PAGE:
Do you remember the first time you sampled Nutella as a breakfast food? Maybe smeared on a French baguette? You probably felt like you were getting away with something with every chocolate-hazelnut bite. Well, it turns out not everyone knows that the chocolately treat is basically a candy bar in a creamy form. A California class-action lawsuit that slammed the makers of Nutella for ads suggesting the spread was a healthy food was settled this week in favour of consumers.
This encourages the homeostatic process to kick in and induces natural sleepiness. Note: There's a formula for this. Ask your doctor or check out Dr. Davidson's book, Sink Into Sleep: A Step-by-Step Workbook for Reversing Insomnia (Demos, 2013).It keeps the circadian system stable and strong. (Sorry, no weekend sleep-ins. )No reading, working or lounging. If you're awake and your mind is racing, go into another room.Do you fear you'll be useless in the morning?
There's a moment when the December calendar is blissfully empty. And then it isn't. At a time when we're supposed to be enjoying friends and family, it's common to feel overwhelmed and over-scheduled, sapping the joy out of the season and leading to less healthy food choices as well as raised levels of the stress hormones cortisol and adrenalin, which are linked to chronic disease. Be active. Exercise reduces stress hormones, so if you can schedule a full workout as "me" time, do.
Muck Rack makes it simple to find people, tweets, or articles that mention any name, keyword, company, hashtag etc. We've compiled this guide to help you make the most of your search.
Selecting a term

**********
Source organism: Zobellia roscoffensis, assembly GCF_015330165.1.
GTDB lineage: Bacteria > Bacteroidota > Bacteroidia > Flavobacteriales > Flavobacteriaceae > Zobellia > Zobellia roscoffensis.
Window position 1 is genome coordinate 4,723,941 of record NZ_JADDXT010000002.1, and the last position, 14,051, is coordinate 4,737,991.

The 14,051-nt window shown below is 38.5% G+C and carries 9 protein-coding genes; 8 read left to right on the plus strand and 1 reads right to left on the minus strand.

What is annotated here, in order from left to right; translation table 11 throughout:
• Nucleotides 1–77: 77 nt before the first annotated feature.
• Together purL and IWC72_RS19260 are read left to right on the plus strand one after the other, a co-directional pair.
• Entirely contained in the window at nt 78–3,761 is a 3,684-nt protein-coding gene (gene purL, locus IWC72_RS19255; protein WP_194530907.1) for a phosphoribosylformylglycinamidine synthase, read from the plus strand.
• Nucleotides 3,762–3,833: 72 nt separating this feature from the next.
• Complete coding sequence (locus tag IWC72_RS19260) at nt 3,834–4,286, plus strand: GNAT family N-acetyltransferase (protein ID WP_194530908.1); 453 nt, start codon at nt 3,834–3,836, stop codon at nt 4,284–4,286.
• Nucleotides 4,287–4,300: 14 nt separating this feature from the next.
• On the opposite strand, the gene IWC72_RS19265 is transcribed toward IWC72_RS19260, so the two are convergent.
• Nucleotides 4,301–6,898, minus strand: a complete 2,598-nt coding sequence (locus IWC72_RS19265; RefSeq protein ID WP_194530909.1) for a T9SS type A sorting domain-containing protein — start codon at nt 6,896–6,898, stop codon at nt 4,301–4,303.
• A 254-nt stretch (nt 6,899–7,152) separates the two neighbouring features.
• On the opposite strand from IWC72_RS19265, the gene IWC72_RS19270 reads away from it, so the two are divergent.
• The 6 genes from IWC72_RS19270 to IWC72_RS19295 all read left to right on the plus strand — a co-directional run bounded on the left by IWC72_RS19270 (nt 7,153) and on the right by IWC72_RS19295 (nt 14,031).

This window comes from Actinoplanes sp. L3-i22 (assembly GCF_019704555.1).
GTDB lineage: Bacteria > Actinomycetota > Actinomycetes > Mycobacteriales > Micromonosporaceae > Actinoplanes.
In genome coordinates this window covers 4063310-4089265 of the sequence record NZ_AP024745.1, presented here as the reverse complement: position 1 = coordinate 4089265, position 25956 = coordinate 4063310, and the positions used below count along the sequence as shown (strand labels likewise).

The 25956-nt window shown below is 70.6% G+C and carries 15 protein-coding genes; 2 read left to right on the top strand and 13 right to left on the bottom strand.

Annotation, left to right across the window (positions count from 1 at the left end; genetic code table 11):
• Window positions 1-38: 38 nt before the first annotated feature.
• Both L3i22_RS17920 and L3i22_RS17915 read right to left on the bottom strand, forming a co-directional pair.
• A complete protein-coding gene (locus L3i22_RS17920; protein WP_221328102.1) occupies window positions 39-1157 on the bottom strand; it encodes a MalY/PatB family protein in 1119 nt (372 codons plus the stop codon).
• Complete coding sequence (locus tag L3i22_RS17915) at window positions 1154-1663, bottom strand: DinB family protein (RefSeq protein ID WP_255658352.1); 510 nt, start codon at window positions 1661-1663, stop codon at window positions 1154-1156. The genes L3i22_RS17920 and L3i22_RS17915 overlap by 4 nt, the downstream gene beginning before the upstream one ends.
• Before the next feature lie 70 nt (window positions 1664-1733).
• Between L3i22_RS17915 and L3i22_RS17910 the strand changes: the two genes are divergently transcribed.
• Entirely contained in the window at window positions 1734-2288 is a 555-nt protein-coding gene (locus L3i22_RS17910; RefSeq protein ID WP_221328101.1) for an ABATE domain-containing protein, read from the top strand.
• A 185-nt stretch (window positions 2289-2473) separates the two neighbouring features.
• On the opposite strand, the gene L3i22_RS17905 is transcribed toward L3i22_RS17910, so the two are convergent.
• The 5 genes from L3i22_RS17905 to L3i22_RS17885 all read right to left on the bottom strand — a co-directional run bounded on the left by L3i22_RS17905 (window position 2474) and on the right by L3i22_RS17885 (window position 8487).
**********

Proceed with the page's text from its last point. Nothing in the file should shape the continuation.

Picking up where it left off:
Start searching tweets, articles from media outlets, articles mentioned in tweets, journalists'
names, titles and bios with some suggested searches:
Companies or Topics (e.g. iPhone, Microsoft)
Phrases (e.g. "cloud computing") — use quotes to keep the terms together
Twitter handles (e.g. @username) — returns those who have mentioned or replied to
Names (e.g. "David Pogue")
Hashtags (e.g. #sxsw, #london2012)
Bio details (e.g. vegan, Olympics, father)
Muck Rack's Advanced Search allows for many boolean operators.
Find results that mention multiple specified terms, use AND or
+. For example, ensure each result contains both Elon Musk and Mark Zuckerberg by
searching Musk AND Zuckerberg or Musk + Zuckerberg.
Use the operators OR or , to broaden your search when you'd like either of
multiple terms to appear in results. (This is the default behavior of our search when no operators
are used). For example, results will contain either cake or cookie by searching cake OR cookie or cake,cookie
Use NOT or - to subtract results from your search. For
example, searching Disney will yield results about the Walt Disney Company as well as Walt Disney
World Resort. To exclude mentions of Disney World, search for Disney -World or Disney
When using one of these operators with a phrase, enclose it in quotation marks. For example, you can
find results about smartphones excluding Apple's iPhone 4S by searching smartphone -"iPhone
Exact case matching or punctuation
If you're searching for a brand name or keyword that relies on specific punctuation marks or capitalization, you can
find results that match your exact query by adding matchcase: before the keyword you're searching for, like matchcase:E*TRADE .
Use parentheses to separate multiple
boolean phrases. For example, to find journalists talking about having fun in Disney World or
Disneyland, search for ("disney world" OR disneyland) AND fun.
An asterisk can be used to search for any variation of a root word truncated by the asterisk. For example, searching for admin* will return results for administrator, administration, administer, administered, etc.
A near operator is an AND operator where you can control the distance between the words. You can vary the distance the near operation uses by adding a forward slash and number (between 0-99) such as strawberries NEAR/10 "whipped cream", which means the strawberries must exist within 10 words of "whipped cream".